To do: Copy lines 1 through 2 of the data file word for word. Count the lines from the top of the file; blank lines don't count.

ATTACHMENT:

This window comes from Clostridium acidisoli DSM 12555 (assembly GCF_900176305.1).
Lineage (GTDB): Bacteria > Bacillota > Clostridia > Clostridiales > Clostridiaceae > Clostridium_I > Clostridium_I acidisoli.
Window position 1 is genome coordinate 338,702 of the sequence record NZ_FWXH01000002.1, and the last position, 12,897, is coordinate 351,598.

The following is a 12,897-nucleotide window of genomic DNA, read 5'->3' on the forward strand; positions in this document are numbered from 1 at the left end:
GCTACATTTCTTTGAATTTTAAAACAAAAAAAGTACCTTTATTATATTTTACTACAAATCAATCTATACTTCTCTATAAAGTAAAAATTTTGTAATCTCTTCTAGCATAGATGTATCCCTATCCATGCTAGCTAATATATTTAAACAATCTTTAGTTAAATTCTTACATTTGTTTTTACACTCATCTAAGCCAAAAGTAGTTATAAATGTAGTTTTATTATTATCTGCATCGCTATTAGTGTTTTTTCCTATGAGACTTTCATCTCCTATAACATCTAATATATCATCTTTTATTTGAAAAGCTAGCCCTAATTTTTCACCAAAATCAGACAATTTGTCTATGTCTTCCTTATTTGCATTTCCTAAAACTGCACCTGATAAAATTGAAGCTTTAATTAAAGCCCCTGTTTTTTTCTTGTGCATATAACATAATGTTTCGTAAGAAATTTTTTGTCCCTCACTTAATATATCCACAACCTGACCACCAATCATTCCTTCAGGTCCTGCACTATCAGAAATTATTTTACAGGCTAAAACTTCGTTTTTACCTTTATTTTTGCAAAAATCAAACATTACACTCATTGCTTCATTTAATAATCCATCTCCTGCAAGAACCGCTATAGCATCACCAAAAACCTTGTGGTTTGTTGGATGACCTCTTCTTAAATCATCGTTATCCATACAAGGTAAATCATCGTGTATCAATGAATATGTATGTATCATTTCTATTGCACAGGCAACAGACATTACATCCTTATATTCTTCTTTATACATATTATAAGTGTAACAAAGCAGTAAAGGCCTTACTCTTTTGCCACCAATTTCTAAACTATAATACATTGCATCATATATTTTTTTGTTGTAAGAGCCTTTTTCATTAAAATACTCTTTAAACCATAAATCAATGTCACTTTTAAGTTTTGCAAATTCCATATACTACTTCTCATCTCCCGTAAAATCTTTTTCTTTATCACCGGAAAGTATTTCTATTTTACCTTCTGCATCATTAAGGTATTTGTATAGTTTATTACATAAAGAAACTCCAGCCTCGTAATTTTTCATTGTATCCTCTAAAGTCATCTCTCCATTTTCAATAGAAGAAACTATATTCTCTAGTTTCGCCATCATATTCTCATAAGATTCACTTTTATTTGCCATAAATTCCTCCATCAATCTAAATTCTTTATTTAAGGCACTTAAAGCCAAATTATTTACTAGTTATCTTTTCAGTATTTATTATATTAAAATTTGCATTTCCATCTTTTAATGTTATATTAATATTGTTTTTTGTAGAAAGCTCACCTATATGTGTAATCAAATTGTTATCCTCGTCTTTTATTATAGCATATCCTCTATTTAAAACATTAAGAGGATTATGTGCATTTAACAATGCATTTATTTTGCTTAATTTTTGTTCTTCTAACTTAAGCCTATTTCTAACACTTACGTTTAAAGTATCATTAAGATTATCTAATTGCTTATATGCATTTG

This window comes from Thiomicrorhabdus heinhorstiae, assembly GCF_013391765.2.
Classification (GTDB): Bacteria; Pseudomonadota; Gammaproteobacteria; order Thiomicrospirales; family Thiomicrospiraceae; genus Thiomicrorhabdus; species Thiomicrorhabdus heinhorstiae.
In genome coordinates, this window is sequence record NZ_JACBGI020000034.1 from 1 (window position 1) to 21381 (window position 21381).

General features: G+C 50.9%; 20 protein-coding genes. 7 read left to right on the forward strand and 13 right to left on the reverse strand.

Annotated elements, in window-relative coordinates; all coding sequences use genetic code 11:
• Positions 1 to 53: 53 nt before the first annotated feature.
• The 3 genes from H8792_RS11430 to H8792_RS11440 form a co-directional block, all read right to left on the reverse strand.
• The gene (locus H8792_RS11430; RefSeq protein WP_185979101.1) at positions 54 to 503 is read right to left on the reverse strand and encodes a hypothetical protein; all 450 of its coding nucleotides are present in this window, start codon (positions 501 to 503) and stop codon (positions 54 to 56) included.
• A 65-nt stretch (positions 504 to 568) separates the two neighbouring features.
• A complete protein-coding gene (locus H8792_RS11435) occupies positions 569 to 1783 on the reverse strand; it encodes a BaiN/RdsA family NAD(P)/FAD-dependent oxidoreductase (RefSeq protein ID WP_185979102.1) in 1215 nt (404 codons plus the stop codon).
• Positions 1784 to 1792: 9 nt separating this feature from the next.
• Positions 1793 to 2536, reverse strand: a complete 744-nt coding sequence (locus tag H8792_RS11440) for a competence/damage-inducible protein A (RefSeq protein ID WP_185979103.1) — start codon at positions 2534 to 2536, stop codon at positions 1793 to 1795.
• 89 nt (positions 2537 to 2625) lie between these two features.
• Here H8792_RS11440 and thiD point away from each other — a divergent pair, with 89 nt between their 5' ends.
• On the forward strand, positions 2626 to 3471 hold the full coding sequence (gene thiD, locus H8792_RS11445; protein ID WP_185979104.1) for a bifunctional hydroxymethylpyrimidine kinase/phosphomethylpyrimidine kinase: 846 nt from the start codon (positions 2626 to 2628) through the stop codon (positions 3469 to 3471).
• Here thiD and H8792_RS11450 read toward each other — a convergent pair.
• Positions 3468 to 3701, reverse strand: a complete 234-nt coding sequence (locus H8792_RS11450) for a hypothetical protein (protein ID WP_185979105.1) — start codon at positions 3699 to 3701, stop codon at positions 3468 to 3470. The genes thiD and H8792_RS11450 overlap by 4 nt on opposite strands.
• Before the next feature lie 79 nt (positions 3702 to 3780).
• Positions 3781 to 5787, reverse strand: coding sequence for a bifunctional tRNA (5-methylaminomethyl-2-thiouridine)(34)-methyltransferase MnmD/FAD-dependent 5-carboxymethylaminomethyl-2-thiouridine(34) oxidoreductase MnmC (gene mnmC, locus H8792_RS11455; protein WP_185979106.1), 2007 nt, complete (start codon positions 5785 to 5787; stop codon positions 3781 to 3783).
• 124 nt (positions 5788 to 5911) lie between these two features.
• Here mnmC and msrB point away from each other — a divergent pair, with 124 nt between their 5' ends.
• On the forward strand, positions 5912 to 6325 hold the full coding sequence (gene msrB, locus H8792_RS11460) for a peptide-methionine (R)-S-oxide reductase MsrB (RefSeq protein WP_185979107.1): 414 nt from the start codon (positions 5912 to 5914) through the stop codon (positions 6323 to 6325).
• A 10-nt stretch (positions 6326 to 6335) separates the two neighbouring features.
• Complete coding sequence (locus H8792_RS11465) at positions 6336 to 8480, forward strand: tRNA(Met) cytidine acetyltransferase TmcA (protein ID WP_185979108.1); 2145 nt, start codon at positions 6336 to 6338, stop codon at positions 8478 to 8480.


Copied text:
This window comes from Clostridium acidisoli DSM 12555 (assembly GCF_900176305.1).
Lineage (GTDB): Bacteria > Bacillota > Clostridia > Clostridiales > Clostridiaceae > Clostridium_I > Clostridium_I acidisoli.